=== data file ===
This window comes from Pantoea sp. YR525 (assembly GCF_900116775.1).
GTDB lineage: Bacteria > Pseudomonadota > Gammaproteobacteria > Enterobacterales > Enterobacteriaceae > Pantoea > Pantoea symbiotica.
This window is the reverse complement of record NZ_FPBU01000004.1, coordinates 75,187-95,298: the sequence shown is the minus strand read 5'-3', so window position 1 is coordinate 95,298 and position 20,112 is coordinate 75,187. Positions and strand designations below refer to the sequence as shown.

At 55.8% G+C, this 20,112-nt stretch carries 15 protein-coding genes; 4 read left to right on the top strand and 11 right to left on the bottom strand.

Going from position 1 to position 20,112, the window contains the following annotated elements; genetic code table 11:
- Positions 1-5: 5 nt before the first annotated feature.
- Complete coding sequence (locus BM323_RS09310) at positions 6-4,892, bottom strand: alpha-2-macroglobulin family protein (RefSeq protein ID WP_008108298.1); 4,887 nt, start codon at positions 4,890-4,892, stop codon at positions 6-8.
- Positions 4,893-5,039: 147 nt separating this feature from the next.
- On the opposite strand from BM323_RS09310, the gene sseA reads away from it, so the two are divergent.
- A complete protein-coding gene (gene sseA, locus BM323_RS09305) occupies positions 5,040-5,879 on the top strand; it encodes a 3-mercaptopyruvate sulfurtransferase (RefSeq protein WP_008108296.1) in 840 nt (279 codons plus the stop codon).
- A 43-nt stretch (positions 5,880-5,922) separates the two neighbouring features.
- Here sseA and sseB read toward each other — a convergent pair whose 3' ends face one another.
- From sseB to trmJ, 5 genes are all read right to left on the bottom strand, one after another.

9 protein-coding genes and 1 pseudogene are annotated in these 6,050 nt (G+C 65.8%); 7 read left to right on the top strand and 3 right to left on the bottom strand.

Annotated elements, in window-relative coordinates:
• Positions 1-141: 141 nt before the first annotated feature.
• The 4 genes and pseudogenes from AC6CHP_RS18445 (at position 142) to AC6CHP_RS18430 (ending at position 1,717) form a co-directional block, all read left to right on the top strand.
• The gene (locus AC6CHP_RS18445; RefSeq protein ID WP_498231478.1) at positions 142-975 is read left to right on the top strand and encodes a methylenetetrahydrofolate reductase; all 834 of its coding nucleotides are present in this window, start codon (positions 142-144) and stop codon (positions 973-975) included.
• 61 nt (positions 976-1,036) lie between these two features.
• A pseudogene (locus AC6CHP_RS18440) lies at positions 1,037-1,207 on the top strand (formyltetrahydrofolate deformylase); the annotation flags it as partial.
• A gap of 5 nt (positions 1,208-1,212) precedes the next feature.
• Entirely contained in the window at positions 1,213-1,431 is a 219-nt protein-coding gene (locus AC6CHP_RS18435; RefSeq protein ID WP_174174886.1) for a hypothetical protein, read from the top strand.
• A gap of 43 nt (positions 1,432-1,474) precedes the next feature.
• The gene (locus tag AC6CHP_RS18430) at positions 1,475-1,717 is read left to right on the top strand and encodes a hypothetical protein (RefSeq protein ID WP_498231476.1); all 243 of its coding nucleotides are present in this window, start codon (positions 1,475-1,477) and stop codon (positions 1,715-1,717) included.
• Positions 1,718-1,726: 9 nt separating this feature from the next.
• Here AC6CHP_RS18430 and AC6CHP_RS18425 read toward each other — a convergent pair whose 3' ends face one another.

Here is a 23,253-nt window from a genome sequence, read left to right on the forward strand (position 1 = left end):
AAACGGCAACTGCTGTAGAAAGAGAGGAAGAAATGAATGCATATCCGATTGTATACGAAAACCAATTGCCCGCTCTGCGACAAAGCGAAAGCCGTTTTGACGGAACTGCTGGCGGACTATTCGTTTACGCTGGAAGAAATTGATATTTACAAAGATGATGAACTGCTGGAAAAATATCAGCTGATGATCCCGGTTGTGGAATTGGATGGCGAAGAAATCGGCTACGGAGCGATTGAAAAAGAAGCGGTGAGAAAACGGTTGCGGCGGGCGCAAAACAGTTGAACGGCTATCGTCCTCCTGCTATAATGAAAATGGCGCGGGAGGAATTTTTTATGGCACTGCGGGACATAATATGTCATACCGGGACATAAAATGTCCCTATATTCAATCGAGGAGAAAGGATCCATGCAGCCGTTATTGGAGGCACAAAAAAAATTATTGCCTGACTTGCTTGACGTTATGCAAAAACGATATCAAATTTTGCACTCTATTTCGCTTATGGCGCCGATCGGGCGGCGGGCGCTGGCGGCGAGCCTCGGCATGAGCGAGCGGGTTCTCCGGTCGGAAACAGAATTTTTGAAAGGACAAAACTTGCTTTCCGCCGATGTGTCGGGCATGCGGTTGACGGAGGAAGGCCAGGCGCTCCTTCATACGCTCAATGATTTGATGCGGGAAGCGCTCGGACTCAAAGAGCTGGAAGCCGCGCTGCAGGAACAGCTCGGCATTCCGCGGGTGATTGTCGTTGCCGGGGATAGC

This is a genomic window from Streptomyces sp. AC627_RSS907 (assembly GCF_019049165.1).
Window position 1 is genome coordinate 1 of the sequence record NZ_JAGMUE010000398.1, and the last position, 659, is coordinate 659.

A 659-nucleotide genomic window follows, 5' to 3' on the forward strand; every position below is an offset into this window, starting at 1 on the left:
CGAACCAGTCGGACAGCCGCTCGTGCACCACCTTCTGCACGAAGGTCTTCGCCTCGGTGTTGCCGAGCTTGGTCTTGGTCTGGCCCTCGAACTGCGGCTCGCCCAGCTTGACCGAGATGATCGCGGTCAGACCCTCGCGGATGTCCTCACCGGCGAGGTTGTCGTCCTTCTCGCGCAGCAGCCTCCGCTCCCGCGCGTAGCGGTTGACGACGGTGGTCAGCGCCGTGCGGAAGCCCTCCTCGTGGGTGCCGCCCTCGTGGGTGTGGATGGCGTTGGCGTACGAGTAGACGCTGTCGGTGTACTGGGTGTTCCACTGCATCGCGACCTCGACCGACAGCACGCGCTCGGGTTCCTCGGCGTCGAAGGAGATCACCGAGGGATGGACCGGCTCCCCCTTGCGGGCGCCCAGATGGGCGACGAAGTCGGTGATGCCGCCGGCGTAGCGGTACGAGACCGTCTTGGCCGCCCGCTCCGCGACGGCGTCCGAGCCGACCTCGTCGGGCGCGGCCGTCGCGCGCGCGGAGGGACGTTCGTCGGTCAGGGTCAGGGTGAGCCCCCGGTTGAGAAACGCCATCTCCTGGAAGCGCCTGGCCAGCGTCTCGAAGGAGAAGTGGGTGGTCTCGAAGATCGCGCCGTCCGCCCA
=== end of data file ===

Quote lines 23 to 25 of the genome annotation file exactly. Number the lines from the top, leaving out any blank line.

• A gap of 43 nt (positions 1,432-1,474) precedes the next feature.
• The gene (locus tag AC6CHP_RS18430) at positions 1,475-1,717 is read left to right on the top strand and encodes a hypothetical protein (RefSeq protein ID WP_498231476.1); all 243 of its coding nucleotides are present in this window, start codon (positions 1,475-1,477) and stop codon (positions 1,715-1,717) included.
• Positions 1,718-1,726: 9 nt separating this feature from the next.